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Facebook could spy on you through your phone’s camera

Facebook Patents

Facebook might be thinking of spying on you through your handset’s camera or laptop’s webcam if it follows through on a patent it filed for in 2014. The copyright got published in 2015 but was spotted recently by CB Insights alongside 2 other potentially invasive patents.

Titled ‘Techniques for emotion detection and content delivery,’ the document describes how Facebook could secretly track your facial expressions when browsing through the site even when not using the camera. The idea is to analyze how you react to certain types of content and then utilize that information to present relevant media.

For instance, Facebook could observe that you smiled at a picture of a friend and then show you more photos of that particular friend in your News Feed. If you looked away from a cat video, the company would stop showing you similar videos. The spying can be extended to ads as well. If you watch a scotch ad, the site may then show you more scotch ads.

Also Read: Facebook’s working on tech that lets you type with your brain, hear with your skin

Facebook CEO Mark Zuckerberg notably ran into some controversy last year when a photo he posted of himself revealed that he covered the microphone and webcam on his laptop with tape. The brand for its part told The Independent that it often seeks patents for technology it never implements and they should not be taken as an indication of future plans.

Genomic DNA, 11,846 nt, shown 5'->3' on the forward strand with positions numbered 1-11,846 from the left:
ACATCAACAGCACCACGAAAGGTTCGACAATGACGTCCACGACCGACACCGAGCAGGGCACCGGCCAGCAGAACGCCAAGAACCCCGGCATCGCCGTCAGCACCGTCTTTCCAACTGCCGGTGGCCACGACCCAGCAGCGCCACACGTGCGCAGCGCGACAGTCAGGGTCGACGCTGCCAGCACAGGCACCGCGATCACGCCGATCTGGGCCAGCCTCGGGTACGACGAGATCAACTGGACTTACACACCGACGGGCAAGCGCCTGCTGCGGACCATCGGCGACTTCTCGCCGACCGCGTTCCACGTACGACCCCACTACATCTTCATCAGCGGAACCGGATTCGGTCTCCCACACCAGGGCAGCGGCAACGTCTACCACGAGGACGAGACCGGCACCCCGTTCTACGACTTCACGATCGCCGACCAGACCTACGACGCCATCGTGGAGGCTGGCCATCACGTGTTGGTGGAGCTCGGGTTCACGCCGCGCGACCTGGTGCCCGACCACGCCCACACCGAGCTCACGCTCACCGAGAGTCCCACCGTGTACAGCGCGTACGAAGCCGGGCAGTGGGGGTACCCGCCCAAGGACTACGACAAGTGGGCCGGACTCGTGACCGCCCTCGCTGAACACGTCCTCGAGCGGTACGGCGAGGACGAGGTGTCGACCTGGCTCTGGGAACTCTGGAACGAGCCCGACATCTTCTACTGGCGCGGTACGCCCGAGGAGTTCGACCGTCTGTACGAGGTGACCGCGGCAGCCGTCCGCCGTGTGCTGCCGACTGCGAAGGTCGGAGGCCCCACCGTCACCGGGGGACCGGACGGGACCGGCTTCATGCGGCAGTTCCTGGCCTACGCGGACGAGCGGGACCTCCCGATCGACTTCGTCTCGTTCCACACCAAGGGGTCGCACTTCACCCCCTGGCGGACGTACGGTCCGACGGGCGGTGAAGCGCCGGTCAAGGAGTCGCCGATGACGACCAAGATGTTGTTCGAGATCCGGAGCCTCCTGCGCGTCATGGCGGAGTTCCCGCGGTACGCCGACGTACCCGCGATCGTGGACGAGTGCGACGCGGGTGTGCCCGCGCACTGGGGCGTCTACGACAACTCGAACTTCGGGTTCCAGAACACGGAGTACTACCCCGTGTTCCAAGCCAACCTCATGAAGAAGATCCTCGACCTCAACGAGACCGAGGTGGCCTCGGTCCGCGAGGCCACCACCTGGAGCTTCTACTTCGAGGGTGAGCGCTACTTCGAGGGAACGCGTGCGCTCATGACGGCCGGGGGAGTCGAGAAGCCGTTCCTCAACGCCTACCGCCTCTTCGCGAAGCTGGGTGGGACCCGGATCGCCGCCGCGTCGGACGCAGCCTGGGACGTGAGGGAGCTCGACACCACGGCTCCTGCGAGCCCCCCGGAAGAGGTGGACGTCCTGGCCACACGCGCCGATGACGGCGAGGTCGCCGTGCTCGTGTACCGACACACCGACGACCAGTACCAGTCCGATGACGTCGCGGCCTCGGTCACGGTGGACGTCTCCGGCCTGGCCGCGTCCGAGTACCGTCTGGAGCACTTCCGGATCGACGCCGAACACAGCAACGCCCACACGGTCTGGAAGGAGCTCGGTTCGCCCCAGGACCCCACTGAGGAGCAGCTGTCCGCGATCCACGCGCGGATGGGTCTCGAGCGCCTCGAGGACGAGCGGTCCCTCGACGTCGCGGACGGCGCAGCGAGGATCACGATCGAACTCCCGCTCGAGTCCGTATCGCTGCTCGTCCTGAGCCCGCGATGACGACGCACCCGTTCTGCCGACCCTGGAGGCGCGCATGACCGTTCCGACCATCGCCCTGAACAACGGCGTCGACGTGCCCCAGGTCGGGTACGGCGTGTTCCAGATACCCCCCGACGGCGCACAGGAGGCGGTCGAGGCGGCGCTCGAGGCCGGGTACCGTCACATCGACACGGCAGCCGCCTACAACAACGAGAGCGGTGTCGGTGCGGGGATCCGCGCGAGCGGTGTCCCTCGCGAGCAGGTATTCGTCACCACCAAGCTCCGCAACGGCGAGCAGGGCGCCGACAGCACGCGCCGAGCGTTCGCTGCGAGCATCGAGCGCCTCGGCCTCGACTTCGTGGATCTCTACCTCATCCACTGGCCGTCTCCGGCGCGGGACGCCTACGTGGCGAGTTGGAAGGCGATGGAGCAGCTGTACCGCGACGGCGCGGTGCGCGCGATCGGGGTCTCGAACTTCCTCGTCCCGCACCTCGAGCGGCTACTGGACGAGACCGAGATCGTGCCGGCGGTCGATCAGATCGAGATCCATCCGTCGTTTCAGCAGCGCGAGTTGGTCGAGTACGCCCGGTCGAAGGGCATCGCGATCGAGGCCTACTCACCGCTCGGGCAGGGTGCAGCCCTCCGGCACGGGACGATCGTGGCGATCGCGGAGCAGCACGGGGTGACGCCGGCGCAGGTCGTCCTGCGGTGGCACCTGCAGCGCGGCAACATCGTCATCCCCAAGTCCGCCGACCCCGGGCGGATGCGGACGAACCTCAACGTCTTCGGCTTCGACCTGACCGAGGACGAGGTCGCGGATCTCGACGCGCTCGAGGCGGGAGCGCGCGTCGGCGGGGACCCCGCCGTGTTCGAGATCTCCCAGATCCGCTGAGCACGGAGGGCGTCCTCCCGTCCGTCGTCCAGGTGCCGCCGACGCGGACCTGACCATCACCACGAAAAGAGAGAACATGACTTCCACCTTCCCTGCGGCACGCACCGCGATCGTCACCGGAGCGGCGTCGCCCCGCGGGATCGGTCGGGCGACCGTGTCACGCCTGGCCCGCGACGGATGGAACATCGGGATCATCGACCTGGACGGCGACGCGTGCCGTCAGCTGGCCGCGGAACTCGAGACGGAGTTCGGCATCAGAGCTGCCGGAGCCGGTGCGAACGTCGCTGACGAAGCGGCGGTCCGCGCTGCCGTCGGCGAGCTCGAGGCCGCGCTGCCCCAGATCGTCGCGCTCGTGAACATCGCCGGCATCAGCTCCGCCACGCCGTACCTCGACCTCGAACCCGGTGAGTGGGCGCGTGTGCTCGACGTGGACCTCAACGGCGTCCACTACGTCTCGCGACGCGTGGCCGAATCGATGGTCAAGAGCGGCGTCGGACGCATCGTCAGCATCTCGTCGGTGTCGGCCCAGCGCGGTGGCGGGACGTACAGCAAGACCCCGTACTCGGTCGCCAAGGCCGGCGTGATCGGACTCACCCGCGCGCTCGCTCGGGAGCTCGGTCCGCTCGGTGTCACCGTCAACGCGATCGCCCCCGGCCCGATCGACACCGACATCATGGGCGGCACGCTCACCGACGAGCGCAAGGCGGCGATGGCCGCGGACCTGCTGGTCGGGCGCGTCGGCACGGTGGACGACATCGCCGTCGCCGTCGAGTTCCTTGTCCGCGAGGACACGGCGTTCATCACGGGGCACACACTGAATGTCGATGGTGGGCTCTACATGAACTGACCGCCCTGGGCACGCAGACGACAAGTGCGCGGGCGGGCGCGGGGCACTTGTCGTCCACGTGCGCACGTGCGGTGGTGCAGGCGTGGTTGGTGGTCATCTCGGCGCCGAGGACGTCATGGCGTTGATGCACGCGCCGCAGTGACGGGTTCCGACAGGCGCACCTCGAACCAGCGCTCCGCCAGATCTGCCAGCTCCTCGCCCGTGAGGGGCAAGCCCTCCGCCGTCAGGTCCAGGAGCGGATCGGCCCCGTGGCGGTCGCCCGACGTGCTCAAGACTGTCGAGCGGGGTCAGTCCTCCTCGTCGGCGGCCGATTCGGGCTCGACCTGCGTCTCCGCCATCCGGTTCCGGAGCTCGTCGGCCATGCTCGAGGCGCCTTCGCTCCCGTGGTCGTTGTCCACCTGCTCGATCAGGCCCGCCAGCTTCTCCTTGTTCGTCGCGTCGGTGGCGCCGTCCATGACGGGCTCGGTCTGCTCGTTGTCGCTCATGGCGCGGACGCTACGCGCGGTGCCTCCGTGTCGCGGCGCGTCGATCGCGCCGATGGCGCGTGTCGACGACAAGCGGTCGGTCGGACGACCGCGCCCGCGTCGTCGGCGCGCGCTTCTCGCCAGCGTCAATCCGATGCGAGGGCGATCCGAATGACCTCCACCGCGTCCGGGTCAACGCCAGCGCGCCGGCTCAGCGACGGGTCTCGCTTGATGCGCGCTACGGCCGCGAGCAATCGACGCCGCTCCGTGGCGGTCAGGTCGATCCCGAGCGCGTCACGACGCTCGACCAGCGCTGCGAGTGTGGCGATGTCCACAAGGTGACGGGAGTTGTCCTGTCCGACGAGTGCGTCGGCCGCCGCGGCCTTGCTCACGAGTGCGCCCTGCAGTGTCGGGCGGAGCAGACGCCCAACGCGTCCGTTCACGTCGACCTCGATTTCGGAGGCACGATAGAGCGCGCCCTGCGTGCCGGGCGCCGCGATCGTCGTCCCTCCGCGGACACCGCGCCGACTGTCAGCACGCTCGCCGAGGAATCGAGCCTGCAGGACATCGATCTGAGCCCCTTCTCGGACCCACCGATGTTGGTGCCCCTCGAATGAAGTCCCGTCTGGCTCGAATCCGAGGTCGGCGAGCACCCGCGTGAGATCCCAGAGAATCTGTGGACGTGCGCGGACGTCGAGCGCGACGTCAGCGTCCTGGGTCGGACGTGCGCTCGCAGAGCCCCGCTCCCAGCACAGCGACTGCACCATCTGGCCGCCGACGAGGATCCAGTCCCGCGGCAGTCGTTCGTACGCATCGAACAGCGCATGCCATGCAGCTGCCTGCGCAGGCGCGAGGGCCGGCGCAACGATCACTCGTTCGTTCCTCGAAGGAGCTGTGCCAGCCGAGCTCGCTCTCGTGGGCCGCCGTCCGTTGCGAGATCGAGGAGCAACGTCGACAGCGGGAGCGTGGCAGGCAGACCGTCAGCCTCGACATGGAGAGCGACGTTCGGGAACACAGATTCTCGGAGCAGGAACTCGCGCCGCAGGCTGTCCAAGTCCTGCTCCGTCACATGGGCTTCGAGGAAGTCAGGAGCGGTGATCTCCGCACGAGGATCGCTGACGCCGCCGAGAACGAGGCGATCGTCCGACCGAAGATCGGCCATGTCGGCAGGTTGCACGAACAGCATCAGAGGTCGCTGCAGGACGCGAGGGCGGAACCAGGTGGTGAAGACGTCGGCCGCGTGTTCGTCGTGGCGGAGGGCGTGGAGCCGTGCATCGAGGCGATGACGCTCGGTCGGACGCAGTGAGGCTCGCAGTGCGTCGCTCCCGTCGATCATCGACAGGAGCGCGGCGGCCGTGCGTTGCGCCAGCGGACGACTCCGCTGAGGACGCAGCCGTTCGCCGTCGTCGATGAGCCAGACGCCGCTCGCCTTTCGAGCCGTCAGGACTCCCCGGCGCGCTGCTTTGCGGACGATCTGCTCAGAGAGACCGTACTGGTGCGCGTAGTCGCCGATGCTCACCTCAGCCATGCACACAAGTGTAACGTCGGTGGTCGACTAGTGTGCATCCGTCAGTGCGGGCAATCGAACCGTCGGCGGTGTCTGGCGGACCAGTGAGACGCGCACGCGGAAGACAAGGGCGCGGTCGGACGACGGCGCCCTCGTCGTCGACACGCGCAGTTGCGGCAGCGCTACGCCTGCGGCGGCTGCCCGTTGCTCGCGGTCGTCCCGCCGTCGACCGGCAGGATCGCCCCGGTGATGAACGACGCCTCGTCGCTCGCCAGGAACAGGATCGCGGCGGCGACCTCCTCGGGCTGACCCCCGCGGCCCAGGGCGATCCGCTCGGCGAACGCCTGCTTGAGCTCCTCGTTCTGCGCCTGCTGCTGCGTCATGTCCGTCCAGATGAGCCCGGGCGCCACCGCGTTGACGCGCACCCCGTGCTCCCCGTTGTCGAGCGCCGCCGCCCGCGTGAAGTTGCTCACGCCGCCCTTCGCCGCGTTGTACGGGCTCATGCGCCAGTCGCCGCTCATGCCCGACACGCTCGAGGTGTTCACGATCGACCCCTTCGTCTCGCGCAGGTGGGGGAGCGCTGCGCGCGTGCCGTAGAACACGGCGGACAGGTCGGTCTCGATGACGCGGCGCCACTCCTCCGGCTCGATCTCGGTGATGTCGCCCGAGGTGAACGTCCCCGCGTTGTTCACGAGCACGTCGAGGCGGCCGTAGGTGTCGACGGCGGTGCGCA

The other 2 Facebook patents which have come to light were published in May 2017 and also dive into some creepy territory. One discusses ways to observe things like your typing speed, location, and movement to predict your emotion and adapt messages to reflect that, changing the formatting of the text to better convey your mood via font, size and spacing.

The other patent automatically generates emojis after determining the emotion being displayed by a face in a photo. For example, Facebook could suggest a smiling emoji in reaction to an image of a friend smiling or a thumbs up emoji in response to a thumbs up gesture.

There’s no way to know for sure whether Facebook will eventually implement any of these methods. In any case, the company is definitely thinking along the lines of finding out what you’re responding to and keeping you hooked on the site by presenting you with more of the same.